Updated 30 January 2012
When first seen at a BC Cancer facility, patients expect that the relevant reports will be available to the oncologist so that an appropriate disposition can be made without unnecessary delay.
New patient referral
To facilitate this, the nurse or clerk in the Admitting Department taking the initial referral will establish available information from a checklist (see Referral Information: Reports required by the Admitting Department: Genitourinary) developed by the tumour group for each site. It is recognized that this information may already have been sent to BC Cancer (attention Admitting Department), or that individual tests may not be appropriate in specific instances.
Referral of urgent cases such as testis cancer or muscle-invasive bladder cancer should not be delayed whilst staging is done. A telephone call to an oncologist may assist with rapid patient disposition. This list is provided for the assistance of referring physicians and their office staff.
All recent consultations and operative, pathology, imaging and relevant lab reports, and similar reports related to previous episodes of cancer for patients referred at relapse or with a second malignancy, are required. Information regarding previous non-surgical cancer therapy is also very valuable and difficult to obtain. For more complex cases, a referring letter would be greatly appreciated.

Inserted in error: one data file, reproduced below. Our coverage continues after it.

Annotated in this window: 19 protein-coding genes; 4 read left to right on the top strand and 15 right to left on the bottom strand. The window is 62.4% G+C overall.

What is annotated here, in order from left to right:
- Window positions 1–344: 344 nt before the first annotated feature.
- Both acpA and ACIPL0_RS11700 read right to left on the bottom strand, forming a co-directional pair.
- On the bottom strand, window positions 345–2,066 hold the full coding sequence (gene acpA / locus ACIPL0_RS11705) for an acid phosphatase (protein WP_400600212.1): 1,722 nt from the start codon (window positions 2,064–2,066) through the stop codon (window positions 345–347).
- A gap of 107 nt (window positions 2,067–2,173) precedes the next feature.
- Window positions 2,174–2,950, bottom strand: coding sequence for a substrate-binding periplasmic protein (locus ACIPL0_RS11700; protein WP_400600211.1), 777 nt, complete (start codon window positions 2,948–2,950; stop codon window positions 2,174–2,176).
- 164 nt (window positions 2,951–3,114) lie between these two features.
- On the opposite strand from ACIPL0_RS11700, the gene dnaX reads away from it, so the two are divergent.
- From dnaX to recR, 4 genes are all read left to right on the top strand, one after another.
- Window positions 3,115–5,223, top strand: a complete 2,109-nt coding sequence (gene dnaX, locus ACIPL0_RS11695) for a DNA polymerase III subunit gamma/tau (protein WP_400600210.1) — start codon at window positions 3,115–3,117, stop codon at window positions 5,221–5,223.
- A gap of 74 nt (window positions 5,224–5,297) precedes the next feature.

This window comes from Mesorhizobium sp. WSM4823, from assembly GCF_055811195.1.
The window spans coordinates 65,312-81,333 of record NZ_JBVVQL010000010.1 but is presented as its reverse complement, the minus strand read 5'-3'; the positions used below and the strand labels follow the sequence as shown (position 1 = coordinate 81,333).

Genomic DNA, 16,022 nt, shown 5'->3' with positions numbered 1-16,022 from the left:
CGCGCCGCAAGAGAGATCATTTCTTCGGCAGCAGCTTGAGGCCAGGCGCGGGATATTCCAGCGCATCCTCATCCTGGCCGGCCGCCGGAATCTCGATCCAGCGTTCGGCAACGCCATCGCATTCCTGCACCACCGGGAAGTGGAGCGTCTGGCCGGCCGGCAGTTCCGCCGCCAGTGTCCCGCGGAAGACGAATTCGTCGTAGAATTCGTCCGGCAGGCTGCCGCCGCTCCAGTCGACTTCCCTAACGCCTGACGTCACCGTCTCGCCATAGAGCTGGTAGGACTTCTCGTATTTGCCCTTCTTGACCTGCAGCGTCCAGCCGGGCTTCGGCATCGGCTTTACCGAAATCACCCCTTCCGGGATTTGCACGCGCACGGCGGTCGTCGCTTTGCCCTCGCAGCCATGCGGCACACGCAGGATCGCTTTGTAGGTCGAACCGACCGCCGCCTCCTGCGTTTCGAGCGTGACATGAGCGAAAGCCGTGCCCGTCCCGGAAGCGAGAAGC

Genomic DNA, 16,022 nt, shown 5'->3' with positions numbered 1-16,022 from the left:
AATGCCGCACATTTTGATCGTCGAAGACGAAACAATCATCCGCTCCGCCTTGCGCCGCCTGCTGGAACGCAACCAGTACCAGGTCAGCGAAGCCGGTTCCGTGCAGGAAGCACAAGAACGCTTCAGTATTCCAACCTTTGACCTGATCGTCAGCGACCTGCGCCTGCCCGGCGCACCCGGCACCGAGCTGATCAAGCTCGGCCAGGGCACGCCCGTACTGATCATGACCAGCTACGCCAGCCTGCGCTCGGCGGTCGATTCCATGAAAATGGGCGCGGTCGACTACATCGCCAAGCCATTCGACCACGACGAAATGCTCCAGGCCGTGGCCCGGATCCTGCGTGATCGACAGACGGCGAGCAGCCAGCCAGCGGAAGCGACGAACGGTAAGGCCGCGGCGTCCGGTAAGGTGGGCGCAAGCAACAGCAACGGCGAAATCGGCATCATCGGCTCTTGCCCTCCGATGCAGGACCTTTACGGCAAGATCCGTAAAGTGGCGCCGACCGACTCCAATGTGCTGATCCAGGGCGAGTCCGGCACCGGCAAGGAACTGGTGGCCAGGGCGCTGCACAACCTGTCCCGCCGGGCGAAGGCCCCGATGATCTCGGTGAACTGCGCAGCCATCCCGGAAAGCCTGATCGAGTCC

Patients who have been returned to their community and are no longer followed at BC Cancer may be referred back by contacting the patient's BC Cancer oncologist, who can usually be identified from prior correspondence (also each chart indicates a "doctor-in-charge" by tumour site). Second genitourinary primaries may be handled similarly. New primaries of non-GU sites are usually managed as for new referrals.
Patients may also be referred to traveling clinics under the Communities Oncology Program. However it should be appreciated that this may lead to delay where a subspecialty opinion or treatment at a cancer centre is required.